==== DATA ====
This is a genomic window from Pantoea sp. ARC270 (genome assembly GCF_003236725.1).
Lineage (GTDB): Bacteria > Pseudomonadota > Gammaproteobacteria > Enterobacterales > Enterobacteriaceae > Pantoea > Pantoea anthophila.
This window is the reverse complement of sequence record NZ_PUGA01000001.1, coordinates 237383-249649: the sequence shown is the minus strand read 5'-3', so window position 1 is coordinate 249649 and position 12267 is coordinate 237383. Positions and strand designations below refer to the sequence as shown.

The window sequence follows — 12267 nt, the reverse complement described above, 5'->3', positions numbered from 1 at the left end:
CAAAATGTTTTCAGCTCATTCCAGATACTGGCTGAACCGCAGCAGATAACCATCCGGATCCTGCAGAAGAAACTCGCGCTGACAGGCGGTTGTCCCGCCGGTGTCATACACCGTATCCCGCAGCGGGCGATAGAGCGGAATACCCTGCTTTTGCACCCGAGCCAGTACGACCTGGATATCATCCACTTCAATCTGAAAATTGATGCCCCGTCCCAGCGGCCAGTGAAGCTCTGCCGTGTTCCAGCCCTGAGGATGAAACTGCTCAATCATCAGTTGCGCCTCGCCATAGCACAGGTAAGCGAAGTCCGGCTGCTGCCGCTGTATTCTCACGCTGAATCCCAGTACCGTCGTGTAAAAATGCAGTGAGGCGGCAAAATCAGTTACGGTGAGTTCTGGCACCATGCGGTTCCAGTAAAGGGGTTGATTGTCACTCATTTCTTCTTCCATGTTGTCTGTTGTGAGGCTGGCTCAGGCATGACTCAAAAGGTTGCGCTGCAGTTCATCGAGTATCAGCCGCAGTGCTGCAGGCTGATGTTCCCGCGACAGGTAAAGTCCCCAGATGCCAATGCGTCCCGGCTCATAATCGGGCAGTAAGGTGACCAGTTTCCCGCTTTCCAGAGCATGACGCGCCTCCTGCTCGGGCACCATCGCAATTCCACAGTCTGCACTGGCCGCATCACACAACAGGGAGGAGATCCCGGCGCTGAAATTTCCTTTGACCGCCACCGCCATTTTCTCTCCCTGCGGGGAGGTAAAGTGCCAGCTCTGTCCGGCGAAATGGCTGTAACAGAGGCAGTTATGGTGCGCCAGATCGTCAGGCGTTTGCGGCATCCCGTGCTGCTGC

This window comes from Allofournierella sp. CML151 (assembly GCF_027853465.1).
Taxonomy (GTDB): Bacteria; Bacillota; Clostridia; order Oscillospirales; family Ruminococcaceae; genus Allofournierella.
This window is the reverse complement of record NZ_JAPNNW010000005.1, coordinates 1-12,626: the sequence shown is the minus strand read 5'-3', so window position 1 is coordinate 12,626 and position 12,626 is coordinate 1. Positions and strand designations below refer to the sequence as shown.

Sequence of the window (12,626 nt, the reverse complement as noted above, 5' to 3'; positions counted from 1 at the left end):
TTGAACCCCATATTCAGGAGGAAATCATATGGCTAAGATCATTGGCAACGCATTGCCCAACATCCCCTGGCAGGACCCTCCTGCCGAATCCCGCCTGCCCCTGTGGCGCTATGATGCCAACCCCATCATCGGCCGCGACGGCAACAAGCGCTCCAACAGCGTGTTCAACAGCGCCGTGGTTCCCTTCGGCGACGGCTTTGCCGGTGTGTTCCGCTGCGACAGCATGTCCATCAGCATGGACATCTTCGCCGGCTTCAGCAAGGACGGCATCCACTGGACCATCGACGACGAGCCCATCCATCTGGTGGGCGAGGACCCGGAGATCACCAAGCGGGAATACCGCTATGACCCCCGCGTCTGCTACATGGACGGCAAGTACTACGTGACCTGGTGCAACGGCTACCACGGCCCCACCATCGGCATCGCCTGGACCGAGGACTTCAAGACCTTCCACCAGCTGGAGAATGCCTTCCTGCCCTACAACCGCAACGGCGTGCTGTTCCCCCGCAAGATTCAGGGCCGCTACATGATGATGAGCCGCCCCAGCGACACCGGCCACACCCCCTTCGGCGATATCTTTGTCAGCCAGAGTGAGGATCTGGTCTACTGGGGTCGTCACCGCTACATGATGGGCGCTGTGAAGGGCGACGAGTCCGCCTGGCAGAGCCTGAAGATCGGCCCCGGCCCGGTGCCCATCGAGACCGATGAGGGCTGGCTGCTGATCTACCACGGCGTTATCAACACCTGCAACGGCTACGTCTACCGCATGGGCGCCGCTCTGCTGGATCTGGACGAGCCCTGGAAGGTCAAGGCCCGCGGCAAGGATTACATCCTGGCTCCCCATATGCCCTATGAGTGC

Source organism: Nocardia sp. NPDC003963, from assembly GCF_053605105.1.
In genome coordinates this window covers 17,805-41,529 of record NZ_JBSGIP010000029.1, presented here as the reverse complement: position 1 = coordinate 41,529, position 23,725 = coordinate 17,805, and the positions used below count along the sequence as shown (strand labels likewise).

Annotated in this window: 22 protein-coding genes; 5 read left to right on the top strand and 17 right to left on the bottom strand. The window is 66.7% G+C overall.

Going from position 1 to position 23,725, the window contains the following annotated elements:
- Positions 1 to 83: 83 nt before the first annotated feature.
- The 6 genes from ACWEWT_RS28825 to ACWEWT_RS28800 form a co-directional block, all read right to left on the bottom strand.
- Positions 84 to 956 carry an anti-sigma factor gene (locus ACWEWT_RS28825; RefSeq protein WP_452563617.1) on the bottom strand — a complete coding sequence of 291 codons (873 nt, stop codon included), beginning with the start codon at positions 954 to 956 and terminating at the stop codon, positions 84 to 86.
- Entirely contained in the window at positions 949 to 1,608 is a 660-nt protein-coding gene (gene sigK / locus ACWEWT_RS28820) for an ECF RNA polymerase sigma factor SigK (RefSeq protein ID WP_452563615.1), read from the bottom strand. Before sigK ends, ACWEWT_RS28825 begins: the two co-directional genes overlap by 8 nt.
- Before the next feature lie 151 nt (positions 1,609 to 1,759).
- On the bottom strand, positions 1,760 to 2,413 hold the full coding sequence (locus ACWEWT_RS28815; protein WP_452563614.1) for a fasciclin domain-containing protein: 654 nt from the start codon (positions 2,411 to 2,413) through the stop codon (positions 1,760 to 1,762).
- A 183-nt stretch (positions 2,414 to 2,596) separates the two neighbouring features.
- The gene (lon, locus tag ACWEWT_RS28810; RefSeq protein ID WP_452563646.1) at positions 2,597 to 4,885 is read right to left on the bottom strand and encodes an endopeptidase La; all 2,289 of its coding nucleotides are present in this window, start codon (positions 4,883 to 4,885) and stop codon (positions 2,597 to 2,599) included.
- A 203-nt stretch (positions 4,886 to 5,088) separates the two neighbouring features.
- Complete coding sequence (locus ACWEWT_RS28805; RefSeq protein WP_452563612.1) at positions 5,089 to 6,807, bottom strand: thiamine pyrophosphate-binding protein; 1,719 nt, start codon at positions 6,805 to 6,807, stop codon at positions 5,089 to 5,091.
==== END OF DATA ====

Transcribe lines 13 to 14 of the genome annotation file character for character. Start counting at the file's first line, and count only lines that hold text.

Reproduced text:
Annotated in this window: 22 protein-coding genes; 5 read left to right on the top strand and 17 right to left on the bottom strand. The window is 66.7% G+C overall.

Going from position 1 to position 23,725, the window contains the following annotated elements: